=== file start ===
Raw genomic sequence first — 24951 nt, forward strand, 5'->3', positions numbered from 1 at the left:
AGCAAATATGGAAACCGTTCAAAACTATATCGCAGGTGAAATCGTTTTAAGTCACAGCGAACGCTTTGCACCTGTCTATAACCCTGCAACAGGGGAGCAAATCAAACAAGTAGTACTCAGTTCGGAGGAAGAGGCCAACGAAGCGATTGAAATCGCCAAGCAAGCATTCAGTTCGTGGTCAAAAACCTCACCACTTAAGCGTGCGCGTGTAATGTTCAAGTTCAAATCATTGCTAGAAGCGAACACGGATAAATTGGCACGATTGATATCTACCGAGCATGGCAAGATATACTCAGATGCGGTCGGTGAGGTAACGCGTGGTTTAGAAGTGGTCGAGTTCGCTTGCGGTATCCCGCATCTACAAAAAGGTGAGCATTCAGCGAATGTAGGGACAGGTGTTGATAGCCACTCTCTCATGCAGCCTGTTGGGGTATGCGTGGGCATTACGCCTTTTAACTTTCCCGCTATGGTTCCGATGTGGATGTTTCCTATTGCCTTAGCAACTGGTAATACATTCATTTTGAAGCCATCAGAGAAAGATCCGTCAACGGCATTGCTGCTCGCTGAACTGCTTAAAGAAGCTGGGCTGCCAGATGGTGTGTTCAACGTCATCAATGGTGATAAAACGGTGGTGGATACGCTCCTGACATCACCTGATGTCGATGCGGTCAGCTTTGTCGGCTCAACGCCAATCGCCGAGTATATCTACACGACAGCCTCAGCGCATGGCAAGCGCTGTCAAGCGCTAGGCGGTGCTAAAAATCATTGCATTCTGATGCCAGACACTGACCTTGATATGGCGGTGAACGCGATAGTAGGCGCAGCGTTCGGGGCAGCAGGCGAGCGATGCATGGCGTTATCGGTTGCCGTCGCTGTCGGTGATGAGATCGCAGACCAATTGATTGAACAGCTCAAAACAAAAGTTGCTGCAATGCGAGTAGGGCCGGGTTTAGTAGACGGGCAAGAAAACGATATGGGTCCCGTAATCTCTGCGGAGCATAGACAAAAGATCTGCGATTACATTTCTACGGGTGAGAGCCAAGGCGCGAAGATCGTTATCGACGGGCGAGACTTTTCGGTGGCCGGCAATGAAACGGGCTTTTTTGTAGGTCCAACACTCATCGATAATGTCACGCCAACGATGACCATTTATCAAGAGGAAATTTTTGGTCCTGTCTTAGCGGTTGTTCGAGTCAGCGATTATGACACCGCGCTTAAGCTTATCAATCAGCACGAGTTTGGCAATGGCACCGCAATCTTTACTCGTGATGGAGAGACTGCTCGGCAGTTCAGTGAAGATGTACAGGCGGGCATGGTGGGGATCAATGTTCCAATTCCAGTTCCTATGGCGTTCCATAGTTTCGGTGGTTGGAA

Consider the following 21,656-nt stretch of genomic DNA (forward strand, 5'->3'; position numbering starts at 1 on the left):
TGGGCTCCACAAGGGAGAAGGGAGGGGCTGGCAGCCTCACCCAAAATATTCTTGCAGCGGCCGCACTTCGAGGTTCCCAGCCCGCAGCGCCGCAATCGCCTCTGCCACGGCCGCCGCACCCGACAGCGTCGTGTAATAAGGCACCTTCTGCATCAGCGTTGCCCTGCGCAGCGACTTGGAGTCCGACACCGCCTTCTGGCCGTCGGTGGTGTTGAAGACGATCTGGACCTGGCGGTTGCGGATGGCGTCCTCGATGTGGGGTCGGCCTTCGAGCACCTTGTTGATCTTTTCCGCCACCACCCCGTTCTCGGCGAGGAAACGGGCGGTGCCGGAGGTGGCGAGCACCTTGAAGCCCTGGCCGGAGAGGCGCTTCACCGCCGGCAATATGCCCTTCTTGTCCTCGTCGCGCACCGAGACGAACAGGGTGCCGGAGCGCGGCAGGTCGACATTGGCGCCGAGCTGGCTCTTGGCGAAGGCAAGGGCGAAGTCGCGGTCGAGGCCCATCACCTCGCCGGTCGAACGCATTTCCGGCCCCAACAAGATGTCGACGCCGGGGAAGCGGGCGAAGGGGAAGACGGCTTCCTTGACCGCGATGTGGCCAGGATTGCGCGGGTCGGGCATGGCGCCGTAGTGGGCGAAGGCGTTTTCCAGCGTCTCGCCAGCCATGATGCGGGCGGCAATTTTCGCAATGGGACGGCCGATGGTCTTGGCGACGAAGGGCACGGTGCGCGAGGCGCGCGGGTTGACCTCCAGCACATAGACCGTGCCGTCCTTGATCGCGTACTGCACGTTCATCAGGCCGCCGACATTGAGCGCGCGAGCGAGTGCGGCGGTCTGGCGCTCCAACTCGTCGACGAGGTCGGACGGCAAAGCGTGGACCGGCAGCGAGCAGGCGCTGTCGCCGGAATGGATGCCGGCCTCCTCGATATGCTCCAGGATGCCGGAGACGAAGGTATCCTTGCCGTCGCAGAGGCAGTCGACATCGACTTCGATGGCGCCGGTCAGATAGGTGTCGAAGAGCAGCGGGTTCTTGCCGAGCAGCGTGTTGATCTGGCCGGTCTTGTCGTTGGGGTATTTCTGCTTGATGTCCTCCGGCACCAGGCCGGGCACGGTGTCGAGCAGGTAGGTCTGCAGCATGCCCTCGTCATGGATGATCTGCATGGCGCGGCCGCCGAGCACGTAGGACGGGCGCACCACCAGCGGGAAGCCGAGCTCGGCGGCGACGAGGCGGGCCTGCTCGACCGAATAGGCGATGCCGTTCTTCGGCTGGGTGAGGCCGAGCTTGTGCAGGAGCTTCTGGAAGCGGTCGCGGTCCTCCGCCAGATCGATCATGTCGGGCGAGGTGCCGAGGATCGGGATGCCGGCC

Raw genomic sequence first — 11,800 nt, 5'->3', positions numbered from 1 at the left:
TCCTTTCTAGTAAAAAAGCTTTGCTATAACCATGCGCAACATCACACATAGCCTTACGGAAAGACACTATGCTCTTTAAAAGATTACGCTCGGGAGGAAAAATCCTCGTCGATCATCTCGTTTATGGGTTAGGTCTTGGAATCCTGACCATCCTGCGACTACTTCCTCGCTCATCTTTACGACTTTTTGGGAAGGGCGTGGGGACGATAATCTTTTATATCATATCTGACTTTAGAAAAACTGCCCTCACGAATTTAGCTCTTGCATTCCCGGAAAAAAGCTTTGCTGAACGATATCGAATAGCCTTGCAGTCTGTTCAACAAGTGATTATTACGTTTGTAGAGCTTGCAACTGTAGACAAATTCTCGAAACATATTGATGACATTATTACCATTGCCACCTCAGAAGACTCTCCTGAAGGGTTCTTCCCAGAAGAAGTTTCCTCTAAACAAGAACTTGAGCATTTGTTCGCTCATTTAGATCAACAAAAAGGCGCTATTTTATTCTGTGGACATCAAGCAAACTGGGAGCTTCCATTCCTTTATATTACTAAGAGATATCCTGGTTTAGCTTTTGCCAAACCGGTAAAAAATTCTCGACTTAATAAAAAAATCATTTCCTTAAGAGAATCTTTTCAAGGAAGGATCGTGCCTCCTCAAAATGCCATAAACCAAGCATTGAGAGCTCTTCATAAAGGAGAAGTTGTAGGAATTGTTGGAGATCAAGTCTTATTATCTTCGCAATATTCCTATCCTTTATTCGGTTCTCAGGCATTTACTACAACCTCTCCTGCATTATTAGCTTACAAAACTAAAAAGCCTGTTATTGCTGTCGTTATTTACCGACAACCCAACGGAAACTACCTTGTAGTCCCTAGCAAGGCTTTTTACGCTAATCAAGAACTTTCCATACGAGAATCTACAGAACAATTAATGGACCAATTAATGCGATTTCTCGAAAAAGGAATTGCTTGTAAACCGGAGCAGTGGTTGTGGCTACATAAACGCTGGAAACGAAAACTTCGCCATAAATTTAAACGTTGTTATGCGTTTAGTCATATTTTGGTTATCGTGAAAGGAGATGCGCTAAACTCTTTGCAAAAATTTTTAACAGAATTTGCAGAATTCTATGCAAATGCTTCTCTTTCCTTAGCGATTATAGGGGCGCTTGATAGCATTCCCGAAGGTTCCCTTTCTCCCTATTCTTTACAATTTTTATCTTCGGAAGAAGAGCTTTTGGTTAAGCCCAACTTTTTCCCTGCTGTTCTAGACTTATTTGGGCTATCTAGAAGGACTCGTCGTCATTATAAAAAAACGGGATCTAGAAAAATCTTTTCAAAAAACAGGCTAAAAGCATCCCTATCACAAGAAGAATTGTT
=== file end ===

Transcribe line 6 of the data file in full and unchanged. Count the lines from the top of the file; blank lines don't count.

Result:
TCCTTTCTAGTAAAAAAGCTTTGCTATAACCATGCGCAACATCACACATAGCCTTACGGAAAGACACTATGCTCTTTAAAAGATTACGCTCGGGAGGAAAAATCCTCGTCGATCATCTCGTTTATGGGTTAGGTCTTGGAATCCTGACCATCCTGCGACTACTTCCTCGCTCATCTTTACGACTTTTTGGGAAGGGCGTGGGGACGATAATCTTTTATATCATATCTGACTTTAGAAAAACTGCCCTCACGAATTTAGCTCTTGCATTCCCGGAAAAAAGCTTTGCTGAACGATATCGAATAGCCTTGCAGTCTGTTCAACAAGTGATTATTACGTTTGTAGAGCTTGCAACTGTAGACAAATTCTCGAAACATATTGATGACATTATTACCATTGCCACCTCAGAAGACTCTCCTGAAGGGTTCTTCCCAGAAGAAGTTTCCTCTAAACAAGAACTTGAGCATTTGTTCGCTCATTTAGATCAACAAAAAGGCGCTATTTTATTCTGTGGACATCAAGCAAACTGGGAGCTTCCATTCCTTTATATTACTAAGAGATATCCTGGTTTAGCTTTTGCCAAACCGGTAAAAAATTCTCGACTTAATAAAAAAATCATTTCCTTAAGAGAATCTTTTCAAGGAAGGATCGTGCCTCCTCAAAATGCCATAAACCAAGCATTGAGAGCTCTTCATAAAGGAGAAGTTGTAGGAATTGTTGGAGATCAAGTCTTATTATCTTCGCAATATTCCTATCCTTTATTCGGTTCTCAGGCATTTACTACAACCTCTCCTGCATTATTAGCTTACAAAACTAAAAAGCCTGTTATTGCTGTCGTTATTTACCGACAACCCAACGGAAACTACCTTGTAGTCCCTAGCAAGGCTTTTTACGCTAATCAAGAACTTTCCATACGAGAATCTACAGAACAATTAATGGACCAATTAATGCGATTTCTCGAAAAAGGAATTGCTTGTAAACCGGAGCAGTGGTTGTGGCTACATAAACGCTGGAAACGAAAACTTCGCCATAAATTTAAACGTTGTTATGCGTTTAGTCATATTTTGGTTATCGTGAAAGGAGATGCGCTAAACTCTTTGCAAAAATTTTTAACAGAATTTGCAGAATTCTATGCAAATGCTTCTCTTTCCTTAGCGATTATAGGGGCGCTTGATAGCATTCCCGAAGGTTCCCTTTCTCCCTATTCTTTACAATTTTTATCTTCGGAAGAAGAGCTTTTGGTTAAGCCCAACTTTTTCCCTGCTGTTCTAGACTTATTTGGGCTATCTAGAAGGACTCGTCGTCATTATAAAAAAACGGGATCTAGAAAAATCTTTTCAAAAAACAGGCTAAAAGCATCCCTATCACAAGAAGAATTGTT